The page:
Philip Proctor moved to Padang from Scarborough with his wife and daughter at the beginning of September. His intention was to teach English there. BBC

"We live about four or five miles from the centre of Padang. Our house was built around 1975. Older houses like this are much stronger and the amount of structural damage where we are is minimal. It's the newer buildings in town that have had the biggest damage."

Dorian Bell manages the office of a surfing charter company in Padang. He says he is still in a state of shock.  BBC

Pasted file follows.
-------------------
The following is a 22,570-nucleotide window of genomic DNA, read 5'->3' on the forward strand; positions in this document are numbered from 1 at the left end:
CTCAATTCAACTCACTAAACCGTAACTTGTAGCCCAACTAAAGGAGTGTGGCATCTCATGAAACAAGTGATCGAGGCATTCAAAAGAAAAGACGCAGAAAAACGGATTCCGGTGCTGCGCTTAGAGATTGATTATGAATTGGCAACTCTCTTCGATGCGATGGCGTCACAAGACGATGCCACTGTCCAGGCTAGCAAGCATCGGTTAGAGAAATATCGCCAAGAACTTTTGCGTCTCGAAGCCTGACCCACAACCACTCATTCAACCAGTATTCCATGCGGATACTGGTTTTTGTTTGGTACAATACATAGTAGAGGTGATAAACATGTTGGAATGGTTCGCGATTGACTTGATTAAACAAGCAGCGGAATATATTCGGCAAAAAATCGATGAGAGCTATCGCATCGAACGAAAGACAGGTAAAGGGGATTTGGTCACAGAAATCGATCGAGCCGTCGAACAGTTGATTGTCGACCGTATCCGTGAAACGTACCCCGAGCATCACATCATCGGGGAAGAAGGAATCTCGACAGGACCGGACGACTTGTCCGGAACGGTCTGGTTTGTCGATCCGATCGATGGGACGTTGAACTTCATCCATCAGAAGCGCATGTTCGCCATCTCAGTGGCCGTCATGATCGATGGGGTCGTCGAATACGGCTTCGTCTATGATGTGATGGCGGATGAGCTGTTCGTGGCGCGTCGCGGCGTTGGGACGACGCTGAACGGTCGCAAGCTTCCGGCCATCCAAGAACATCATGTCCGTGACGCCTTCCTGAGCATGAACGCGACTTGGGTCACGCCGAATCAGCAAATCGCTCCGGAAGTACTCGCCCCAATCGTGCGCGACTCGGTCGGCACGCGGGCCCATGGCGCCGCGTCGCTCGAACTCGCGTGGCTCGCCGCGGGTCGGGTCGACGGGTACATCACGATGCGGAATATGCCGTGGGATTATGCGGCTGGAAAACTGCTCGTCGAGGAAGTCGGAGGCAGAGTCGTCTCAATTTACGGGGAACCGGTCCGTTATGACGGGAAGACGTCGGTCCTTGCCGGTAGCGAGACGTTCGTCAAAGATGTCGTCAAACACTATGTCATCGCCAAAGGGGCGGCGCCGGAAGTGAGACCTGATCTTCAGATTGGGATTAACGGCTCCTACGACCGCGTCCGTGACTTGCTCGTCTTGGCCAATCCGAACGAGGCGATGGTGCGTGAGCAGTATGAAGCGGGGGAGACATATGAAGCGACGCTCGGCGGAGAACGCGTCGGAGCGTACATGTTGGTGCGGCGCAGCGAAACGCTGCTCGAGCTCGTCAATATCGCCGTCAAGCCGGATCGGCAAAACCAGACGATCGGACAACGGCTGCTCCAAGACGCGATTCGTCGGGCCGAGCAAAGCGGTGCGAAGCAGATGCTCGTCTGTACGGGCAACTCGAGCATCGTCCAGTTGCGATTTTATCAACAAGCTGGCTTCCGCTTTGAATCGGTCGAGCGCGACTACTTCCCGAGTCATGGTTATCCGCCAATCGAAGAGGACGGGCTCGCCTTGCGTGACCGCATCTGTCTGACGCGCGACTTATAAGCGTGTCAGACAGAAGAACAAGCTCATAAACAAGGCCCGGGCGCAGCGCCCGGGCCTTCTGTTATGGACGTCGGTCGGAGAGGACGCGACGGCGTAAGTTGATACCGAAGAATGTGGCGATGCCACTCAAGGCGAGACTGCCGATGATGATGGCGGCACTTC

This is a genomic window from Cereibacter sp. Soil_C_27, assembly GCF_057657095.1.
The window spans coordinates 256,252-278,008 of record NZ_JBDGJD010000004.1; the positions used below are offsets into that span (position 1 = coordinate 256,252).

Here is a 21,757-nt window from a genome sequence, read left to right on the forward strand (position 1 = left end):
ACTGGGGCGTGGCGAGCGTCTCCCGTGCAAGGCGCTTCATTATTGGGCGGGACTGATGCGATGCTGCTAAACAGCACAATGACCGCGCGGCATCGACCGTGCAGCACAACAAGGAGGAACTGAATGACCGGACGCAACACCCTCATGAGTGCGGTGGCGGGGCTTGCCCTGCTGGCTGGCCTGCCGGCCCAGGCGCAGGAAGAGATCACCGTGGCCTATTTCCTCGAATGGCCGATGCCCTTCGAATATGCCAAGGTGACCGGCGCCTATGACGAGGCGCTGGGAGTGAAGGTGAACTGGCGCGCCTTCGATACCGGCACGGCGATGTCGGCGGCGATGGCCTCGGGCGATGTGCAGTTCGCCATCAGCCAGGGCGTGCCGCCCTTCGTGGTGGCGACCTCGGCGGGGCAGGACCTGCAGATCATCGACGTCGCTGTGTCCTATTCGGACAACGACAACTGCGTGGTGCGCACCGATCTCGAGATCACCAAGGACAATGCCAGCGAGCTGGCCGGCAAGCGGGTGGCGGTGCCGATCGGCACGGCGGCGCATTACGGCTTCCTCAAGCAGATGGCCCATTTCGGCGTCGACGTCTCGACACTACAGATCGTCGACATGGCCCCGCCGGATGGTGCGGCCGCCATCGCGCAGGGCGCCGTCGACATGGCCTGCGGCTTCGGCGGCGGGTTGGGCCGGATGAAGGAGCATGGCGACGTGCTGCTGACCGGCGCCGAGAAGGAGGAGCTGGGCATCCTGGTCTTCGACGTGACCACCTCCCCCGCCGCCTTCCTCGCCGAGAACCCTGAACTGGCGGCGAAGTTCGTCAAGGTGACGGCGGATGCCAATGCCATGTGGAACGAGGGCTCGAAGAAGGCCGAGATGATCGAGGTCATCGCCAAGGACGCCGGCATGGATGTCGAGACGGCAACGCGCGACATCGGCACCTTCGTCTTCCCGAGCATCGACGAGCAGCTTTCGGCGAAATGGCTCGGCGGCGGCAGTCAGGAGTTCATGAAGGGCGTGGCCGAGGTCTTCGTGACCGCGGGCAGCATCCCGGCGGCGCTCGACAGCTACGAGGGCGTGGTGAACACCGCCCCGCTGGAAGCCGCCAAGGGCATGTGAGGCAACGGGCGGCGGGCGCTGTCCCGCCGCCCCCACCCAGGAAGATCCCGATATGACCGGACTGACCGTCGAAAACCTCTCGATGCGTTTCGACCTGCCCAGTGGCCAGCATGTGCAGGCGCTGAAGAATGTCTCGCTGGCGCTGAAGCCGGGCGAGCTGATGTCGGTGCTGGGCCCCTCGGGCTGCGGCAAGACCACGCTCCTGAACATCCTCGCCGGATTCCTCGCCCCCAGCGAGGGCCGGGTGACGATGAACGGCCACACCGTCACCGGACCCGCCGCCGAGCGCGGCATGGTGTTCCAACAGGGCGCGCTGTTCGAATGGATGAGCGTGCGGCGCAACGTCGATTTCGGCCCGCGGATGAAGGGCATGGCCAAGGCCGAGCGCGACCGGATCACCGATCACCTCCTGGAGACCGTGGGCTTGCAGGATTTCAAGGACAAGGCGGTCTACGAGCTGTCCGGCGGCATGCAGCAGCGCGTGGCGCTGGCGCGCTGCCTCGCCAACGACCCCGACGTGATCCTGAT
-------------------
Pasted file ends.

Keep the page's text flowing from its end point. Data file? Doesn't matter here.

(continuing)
"In the whole of Padang, 30% of the houses were completely destroyed and of those still standing 80% are damaged and may have to be demolished later on.

"Our building was still standing, though it was tilted over to one side. There was no electricity and I found a complete mess inside. I grabbed some clothes and other essentials and went back to the car.

"I wanted to spend the night in a hotel, but most hotels were destroyed. The biggest one was still standing, but it was closed. That was lucky, because that same hotel collapsed during the aftershock today."

Dave, Dave's landslide blog,  Emerging news of landslides triggered by the Sumatra earthquake